June 26, 1946
ARTHUR M. ROSENBERG CO. INC., OF NEW HAVEN, CONN.
Before L. HAND, SWAN and CHASE, Circuit Judges.
CHASE, Circuit Judge.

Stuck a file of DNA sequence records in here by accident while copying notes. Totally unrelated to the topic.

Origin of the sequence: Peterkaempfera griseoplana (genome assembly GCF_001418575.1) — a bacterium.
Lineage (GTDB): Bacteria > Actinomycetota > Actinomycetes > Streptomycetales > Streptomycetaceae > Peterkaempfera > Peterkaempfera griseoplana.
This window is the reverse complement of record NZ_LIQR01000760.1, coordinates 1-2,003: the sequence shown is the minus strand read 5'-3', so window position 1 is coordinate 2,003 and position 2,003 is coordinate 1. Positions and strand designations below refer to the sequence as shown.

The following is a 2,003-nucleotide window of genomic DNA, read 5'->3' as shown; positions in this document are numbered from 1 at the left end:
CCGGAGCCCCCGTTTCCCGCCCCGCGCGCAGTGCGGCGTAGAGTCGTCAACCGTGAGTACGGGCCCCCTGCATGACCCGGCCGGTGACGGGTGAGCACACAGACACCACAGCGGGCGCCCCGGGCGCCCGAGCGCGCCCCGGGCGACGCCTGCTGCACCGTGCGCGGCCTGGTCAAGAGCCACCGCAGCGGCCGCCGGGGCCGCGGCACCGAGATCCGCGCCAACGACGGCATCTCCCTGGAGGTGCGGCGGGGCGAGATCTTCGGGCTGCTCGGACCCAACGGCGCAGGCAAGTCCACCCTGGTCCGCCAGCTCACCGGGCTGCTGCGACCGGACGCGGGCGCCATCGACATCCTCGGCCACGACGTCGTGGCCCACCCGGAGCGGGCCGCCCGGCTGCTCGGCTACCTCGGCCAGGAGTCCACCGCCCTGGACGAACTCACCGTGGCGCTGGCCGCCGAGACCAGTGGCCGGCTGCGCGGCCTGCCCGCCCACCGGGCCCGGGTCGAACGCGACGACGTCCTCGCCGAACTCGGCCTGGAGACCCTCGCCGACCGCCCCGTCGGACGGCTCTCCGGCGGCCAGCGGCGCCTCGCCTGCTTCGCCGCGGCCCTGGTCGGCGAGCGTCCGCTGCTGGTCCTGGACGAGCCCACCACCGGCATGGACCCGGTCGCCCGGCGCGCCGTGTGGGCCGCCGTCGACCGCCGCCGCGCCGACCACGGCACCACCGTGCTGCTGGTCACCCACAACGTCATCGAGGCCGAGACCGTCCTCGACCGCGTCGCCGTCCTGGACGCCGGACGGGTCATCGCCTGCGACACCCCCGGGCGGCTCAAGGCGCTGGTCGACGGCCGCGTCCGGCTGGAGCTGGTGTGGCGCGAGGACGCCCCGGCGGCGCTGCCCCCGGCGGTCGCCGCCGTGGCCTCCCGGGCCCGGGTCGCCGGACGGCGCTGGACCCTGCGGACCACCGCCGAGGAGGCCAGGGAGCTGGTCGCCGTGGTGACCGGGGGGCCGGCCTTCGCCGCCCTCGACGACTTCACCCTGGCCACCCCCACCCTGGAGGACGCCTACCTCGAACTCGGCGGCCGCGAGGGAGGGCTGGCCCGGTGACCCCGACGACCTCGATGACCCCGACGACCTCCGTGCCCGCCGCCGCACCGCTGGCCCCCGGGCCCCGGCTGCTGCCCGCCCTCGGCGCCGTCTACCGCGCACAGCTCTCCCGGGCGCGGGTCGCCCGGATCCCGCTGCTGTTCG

The appellant is a tailor who was employed as a fitter by the appellee, the Arthur M. Rosenberg Company, Inc., of New Haven, Conn., during the period from March 4, 1939 to November 5, 1942, inclusive. His duties required him to travel at times to work in cities outside of Connecticut and his hours of work were irregular. He was paid at first $35 per week. His weekly rate was increased $5 upon three occasions making it $50 at, and for some time before, the date his employment ended. He was paid only his regular weekly wages regardless of overtime.